US company partners with Chinese firm to tackle rare disease

Xinhua | Updated: 2017-09-27 09:13

SHANGHAI — Staff with US company Amicus Therapeutics regularly travel to Shanghai to work out how to develop a new drug to treat Pompe disease, a rare muscle disorder.

John Crowley, chief executive of the company, led the recent trip to its Chinese partner WuXi Biologics, based in Shanghai.

Crowley said the new drug was expected to reduce the side effects of existing enzyme replacement therapy.

The disorder prevents the human body from making enough of an enzyme used by heart and muscle cells to convert a form of sugar called glycogen into energy. When glycogen builds up in these cells it can lead to swelling of the heart, disability and early death.

Crowley has led a personal struggle to save his daughter and son, who are afflicted with Pompe disease.

Crowley said his company chose WuXi Biologics as its contract manufacturer, even though some company board members questioned the decision, doubting such high-quality drugs could be made by a Chinese firm.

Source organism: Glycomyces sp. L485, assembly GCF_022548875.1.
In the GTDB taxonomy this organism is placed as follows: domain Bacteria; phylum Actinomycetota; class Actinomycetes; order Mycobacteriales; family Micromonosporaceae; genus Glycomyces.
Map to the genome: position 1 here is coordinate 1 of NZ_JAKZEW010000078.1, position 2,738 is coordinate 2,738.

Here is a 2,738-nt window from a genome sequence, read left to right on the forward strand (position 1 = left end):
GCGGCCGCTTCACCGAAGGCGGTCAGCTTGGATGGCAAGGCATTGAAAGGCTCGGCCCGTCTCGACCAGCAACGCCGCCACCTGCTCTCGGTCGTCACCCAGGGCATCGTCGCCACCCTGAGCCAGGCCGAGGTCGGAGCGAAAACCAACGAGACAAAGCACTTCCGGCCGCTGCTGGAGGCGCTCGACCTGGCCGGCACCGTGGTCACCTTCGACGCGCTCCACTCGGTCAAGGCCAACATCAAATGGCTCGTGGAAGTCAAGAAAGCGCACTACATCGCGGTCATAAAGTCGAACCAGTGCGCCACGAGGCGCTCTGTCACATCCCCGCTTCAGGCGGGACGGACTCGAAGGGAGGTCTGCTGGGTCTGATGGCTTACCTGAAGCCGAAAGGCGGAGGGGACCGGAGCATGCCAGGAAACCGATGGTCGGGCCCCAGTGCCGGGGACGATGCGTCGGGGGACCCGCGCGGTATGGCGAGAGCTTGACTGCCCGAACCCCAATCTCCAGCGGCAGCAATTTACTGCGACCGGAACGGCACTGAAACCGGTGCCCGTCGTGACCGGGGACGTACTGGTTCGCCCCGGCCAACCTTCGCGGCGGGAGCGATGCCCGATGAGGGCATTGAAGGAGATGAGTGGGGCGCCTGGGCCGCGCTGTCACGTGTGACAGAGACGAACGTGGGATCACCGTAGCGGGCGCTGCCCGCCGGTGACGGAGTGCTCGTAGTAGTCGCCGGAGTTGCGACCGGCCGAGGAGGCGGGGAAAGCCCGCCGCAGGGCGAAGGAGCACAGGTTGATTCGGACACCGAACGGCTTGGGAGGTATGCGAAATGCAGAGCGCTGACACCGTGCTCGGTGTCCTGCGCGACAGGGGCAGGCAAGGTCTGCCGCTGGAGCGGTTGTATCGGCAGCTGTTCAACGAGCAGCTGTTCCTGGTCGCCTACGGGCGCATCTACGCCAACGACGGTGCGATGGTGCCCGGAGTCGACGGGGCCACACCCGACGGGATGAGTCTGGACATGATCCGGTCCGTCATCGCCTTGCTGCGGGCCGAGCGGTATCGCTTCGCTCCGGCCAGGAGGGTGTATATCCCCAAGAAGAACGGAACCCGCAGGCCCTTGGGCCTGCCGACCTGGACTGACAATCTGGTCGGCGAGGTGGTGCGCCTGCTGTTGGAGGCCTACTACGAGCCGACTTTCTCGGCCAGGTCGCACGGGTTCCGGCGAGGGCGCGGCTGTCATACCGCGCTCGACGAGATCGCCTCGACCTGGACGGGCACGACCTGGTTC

Currently, the drug is in stage two of clinical trials, and around 20 patients are being tested with the drug in the United States.

By the middle of next year, it is expected to enter stage three, and be applied to more patients for tests, Crowley said.

Chinese patients are expected to be included in the trials, he said. Gao Ru, founder of a Chinese Pompe patient association, said the cooperation would benefit Chinese patients. She estimated there are about 35,000 Pompe patients in China.

Gao said she managed to contact about 100 of them, 80 percent of whom were adults, and 20 percent babies.

For an adult patient, the annual medical cost is around 3 million yuan (about $460,000).

"I hope the cost for the prescription can be reduced," she said.

Crowley helped founded Novazyme, a company working on Pompe disease treatment. The company was was acquired by Genzyme in 2011. Now Paris-based Sanofi SA owns the drugs. He later founded Amicus Therapeutics to develop therapy for rare disease including Pompe.

"If you compare ordinary drugs to a bicycle, bio-medicine is like a plane. It is very difficult to make," said Chen Zhisheng, CEO of WuXi Biologics.

"The new generation drugs to treat Pompe diseases needs to be very accurate in dealing with the disorder. Both our companies will be committed to the development of the drugs until they are put on the market and bring benefits to patients," Chen said.

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